Note: LG Display, which manufactures the LCD panels with RGBW technology for LG Electronics, is one of the world’s largest suppliers of LCD TV panels. It sells RGBW panels to other television manufacturers and brands. So far, none of those panel customers have called out the use of RGBW panels in their 4K Ultra HDTVs in 2016, and most have refused to disclose whether they use RGBW panels or not.

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Even Samsung, which was originally the most vocal critic of RGBW technology, would not comment to us on whether or not any of the LCD panels it is reportedly starting to acquire from rival LG Display this year will be of the RGBW variety. A Samsung spokesman pointed to a long-standing company policy not to comment on issues involving component supply.

According to a Bloomberg report this week, Samsung, hampered by a global panel supply shortage, had to turn to LG Display for LCD panels this year after one of its auxiliary sources – Sakai Display (Foxconn/Sharp)–decided to stop selling Samsung LCD panels from its factories.

To its credit, LG has always fully disclosed the use of RGBW panels in its model lines when specifically asked. It has also proudly called out the technology’s various benefits including lower cost, energy savings or higher brightness (depending on the application), among others.

So, what does this mean to you? Possibly nothing or possibly a lot, depending on how sensitive your sight is to subtle points of color and detail, and how much you are willing to pay, or save, when buying your next TV. Importantly, it gives you a little additional information to ponder when choosing between different models.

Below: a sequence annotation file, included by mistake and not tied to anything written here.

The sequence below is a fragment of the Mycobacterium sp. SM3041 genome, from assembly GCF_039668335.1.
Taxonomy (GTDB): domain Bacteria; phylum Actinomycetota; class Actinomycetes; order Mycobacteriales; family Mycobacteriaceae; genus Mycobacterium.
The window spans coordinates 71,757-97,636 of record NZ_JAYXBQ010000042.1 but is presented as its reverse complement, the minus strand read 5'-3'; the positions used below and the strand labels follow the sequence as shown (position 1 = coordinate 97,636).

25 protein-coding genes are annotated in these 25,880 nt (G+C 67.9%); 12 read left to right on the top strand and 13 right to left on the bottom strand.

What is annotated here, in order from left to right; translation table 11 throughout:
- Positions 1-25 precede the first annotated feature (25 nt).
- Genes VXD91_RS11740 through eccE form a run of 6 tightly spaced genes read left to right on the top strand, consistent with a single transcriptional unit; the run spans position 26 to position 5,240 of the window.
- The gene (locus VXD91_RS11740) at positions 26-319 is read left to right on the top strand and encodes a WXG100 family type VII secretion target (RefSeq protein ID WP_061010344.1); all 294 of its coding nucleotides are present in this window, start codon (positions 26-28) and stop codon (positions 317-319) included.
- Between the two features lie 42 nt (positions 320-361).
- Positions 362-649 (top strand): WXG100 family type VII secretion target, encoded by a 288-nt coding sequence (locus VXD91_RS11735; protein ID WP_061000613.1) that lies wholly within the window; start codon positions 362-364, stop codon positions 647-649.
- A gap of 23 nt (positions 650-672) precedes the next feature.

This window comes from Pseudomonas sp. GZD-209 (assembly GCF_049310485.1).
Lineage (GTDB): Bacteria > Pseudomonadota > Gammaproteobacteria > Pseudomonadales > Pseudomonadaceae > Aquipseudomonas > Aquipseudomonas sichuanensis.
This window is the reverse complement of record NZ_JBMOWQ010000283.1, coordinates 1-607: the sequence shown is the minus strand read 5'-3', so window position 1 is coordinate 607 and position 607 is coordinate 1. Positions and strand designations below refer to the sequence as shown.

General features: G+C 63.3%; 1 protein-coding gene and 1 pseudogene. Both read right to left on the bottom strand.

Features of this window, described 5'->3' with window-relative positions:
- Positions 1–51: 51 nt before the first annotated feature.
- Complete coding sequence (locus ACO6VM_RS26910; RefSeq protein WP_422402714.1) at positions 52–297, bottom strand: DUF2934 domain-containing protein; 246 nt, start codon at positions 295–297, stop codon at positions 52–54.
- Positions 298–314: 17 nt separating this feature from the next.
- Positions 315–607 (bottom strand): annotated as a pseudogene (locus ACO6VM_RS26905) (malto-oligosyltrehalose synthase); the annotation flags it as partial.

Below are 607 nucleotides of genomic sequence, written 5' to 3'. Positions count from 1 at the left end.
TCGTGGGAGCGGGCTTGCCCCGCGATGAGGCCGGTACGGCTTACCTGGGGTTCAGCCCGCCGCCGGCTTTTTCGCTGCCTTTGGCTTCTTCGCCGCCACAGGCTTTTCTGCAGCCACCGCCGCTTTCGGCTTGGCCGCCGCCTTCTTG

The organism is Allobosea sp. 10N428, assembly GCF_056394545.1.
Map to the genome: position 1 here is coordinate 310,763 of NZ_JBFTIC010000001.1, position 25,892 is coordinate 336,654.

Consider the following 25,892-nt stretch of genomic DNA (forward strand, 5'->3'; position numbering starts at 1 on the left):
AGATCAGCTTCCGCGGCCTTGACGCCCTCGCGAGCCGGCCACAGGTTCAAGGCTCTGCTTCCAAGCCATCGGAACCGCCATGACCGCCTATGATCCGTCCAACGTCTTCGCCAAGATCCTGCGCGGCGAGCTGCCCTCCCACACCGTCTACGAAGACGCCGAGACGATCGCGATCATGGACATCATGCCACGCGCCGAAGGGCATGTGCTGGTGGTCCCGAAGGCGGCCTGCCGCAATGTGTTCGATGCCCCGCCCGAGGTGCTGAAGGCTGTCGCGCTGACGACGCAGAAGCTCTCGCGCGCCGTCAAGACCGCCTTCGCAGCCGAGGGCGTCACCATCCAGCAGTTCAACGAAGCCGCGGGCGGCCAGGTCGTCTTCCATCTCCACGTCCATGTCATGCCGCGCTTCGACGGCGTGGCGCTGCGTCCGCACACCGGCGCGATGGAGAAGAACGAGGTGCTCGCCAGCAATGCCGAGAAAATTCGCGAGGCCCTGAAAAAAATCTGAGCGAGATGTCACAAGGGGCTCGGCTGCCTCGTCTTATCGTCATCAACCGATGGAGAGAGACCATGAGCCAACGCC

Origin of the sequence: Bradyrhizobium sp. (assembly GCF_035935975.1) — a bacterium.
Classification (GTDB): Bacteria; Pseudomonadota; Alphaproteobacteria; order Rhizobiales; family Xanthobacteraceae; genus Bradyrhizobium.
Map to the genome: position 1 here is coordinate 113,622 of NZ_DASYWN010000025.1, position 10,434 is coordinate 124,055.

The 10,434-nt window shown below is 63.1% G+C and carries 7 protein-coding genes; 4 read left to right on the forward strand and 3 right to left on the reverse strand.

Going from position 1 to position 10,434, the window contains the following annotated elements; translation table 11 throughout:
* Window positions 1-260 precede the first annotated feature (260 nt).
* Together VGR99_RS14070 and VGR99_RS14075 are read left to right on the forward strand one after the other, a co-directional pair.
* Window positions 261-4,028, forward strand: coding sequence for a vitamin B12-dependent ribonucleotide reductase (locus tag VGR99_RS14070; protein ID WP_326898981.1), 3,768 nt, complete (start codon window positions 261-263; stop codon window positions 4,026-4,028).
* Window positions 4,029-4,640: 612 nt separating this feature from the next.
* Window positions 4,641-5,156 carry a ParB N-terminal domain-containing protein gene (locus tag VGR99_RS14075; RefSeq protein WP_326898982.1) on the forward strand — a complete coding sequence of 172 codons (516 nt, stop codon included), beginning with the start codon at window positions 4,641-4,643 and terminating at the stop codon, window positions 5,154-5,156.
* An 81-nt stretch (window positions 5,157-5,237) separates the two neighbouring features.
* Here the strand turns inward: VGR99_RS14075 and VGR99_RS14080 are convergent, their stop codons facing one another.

Critics of LG’s RGBW for LCD panels say the shared white sub-pixel scheme limits the rendering of fine text, and makes the image somewhat fuzzier when trying to read Web pages or documents delivered by a connected PC. LG denies this. Critics have also said that under some conditions, RGBW images produce lower color volume, particularly in reds, that can appear to lose saturation with higher brightness compared to pixels with full RGB sub-pixels.

While some of this is visible in real world images, many of the limitations are noticeable primarily in test patterns, which most consumers will never see.

LG 2016 4K Ultra HD LED LCD TV core series using panels with RGBW technology include: the UH6100, UH6500, UH6500 and UH7100.

LG 2017 4K Ultra HD LED LCD TV models using panels with RGBW technology include:

SJ8000 Series: (minimal design metal frame, 4K IPS, Nano Cell tech, HDR10, Dolby Vision, HLG)

55SJ8000, 60SJ8000, 65SJ8000

UJ7700 Series: (minimal design metal frame, HDR10, Dolby Vision, HLG)

49UJ7700, 55UJ7700, 60UJ7700, 65UJ7700

UJ6600 Series: (metal frame, Active HDR/HDR effect)

70UJ6600, 75UJ6600

UJ6300 Series: (Active HDR/HDR effect, webOS)

43UJ6300, 49UJ6300, 55UJ6300, 60UJ6300, 65UJ6300

 

By Greg Tarr

 

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2 Comments so far ↓

  • Eddy Fung

    I am one LG 49SJ8000. It is a RGB panel. I have take pictures to verify. Did you take pictures and verify before your post?

  • CS

    ” RGBW technology’s purported benefits and shortcomings have been hotly debated,” this is a dead link, but I’m very interested in reading the article… please fix!